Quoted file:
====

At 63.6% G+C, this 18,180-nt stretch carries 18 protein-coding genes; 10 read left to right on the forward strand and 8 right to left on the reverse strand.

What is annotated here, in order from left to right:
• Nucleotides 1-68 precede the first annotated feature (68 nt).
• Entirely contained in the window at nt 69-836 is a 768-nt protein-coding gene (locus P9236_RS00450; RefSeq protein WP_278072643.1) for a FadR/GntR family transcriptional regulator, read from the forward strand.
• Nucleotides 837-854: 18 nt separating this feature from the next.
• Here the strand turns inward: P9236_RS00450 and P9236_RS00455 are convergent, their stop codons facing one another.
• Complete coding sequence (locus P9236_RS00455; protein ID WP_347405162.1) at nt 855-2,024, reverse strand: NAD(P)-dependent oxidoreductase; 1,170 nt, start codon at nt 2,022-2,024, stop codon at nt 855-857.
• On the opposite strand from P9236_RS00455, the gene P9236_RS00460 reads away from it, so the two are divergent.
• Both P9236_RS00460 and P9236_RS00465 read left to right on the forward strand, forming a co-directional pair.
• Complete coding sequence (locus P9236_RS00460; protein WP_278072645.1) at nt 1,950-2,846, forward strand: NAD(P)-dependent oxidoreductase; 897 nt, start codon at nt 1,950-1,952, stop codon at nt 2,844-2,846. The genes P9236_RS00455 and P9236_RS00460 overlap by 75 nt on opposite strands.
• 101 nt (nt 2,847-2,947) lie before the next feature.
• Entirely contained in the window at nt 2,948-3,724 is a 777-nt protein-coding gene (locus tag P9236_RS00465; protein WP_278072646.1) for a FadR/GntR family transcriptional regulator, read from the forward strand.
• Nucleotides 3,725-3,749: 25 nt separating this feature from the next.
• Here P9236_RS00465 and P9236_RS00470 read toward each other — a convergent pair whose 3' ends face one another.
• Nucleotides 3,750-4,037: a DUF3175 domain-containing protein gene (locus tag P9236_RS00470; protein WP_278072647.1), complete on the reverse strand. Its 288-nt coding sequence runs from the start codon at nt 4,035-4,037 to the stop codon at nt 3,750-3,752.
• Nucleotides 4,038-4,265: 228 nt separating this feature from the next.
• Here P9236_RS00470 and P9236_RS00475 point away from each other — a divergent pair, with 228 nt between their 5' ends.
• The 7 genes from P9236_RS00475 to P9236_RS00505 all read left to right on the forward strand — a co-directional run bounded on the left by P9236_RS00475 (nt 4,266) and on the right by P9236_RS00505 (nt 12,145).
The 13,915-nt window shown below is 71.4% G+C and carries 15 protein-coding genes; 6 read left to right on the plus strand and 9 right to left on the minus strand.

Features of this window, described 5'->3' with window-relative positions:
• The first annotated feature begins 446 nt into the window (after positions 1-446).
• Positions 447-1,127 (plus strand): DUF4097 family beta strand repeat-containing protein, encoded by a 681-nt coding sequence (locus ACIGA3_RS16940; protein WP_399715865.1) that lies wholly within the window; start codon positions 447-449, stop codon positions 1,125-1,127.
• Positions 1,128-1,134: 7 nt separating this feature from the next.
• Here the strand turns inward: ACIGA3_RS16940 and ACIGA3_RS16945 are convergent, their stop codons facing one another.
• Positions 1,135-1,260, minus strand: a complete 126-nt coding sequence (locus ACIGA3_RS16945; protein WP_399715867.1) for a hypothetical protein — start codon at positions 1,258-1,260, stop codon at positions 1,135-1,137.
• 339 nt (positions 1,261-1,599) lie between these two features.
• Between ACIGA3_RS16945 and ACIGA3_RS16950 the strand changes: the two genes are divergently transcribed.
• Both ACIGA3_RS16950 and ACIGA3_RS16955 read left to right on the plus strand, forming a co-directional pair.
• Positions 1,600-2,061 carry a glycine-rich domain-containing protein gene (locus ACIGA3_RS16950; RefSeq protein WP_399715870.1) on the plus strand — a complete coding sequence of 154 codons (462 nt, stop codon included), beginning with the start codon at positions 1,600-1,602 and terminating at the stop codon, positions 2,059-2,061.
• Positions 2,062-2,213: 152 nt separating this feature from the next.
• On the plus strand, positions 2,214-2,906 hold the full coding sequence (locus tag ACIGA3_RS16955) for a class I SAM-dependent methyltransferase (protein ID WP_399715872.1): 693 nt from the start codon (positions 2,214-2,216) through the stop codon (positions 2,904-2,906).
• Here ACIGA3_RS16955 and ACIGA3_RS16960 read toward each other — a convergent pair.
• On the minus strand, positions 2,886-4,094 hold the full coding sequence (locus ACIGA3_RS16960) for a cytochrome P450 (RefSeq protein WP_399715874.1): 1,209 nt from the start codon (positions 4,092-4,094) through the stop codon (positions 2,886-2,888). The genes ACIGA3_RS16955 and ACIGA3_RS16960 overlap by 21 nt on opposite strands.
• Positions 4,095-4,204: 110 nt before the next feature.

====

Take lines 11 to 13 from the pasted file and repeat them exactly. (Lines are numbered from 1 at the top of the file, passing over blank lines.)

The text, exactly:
• 101 nt (nt 2,847-2,947) lie before the next feature.
• Entirely contained in the window at nt 2,948-3,724 is a 777-nt protein-coding gene (locus tag P9236_RS00465; protein WP_278072646.1) for a FadR/GntR family transcriptional regulator, read from the forward strand.
• Nucleotides 3,725-3,749: 25 nt separating this feature from the next.